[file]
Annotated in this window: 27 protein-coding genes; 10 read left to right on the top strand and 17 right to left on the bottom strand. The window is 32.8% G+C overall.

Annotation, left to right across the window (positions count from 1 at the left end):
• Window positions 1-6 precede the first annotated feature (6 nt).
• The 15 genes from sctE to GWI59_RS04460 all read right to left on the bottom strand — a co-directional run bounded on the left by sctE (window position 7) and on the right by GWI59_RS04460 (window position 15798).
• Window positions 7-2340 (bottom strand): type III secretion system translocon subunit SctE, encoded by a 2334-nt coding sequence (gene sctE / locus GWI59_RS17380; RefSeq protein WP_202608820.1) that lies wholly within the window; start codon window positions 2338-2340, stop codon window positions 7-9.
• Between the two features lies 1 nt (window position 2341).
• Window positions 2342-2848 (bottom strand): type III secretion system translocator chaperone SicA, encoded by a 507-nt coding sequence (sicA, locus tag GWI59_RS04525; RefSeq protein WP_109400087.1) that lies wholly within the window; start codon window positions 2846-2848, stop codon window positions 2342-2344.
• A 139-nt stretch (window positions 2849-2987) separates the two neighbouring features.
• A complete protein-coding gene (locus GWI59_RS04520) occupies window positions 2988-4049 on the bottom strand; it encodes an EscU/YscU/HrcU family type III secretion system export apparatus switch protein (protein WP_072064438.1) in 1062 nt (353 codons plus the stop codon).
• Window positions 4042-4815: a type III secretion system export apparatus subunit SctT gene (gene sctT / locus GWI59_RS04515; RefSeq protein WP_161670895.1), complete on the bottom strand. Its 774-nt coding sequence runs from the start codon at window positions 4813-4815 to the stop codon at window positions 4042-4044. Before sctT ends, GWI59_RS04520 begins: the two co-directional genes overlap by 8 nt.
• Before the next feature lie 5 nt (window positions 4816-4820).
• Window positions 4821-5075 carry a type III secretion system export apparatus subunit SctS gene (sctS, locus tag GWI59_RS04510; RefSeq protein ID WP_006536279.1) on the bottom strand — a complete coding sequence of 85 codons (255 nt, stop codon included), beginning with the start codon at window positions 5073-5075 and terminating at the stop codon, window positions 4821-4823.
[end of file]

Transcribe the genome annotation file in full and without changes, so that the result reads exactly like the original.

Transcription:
Annotated in this window: 27 protein-coding genes; 10 read left to right on the top strand and 17 right to left on the bottom strand. The window is 32.8% G+C overall.

Annotation, left to right across the window (positions count from 1 at the left end):
• Window positions 1-6 precede the first annotated feature (6 nt).
• The 15 genes from sctE to GWI59_RS04460 all read right to left on the bottom strand — a co-directional run bounded on the left by sctE (window position 7) and on the right by GWI59_RS04460 (window position 15798).
• Window positions 7-2340 (bottom strand): type III secretion system translocon subunit SctE, encoded by a 2334-nt coding sequence (gene sctE / locus GWI59_RS17380; RefSeq protein WP_202608820.1) that lies wholly within the window; start codon window positions 2338-2340, stop codon window positions 7-9.
• Between the two features lies 1 nt (window position 2341).
• Window positions 2342-2848 (bottom strand): type III secretion system translocator chaperone SicA, encoded by a 507-nt coding sequence (sicA, locus tag GWI59_RS04525; RefSeq protein WP_109400087.1) that lies wholly within the window; start codon window positions 2846-2848, stop codon window positions 2342-2344.
• A 139-nt stretch (window positions 2849-2987) separates the two neighbouring features.
• A complete protein-coding gene (locus GWI59_RS04520) occupies window positions 2988-4049 on the bottom strand; it encodes an EscU/YscU/HrcU family type III secretion system export apparatus switch protein (protein WP_072064438.1) in 1062 nt (353 codons plus the stop codon).
• Window positions 4042-4815: a type III secretion system export apparatus subunit SctT gene (gene sctT / locus GWI59_RS04515; RefSeq protein WP_161670895.1), complete on the bottom strand. Its 774-nt coding sequence runs from the start codon at window positions 4813-4815 to the stop codon at window positions 4042-4044. Before sctT ends, GWI59_RS04520 begins: the two co-directional genes overlap by 8 nt.
• Before the next feature lie 5 nt (window positions 4816-4820).
• Window positions 4821-5075 carry a type III secretion system export apparatus subunit SctS gene (sctS, locus tag GWI59_RS04510; RefSeq protein ID WP_006536279.1) on the bottom strand — a complete coding sequence of 85 codons (255 nt, stop codon included), beginning with the start codon at window positions 5073-5075 and terminating at the stop codon, window positions 4821-4823.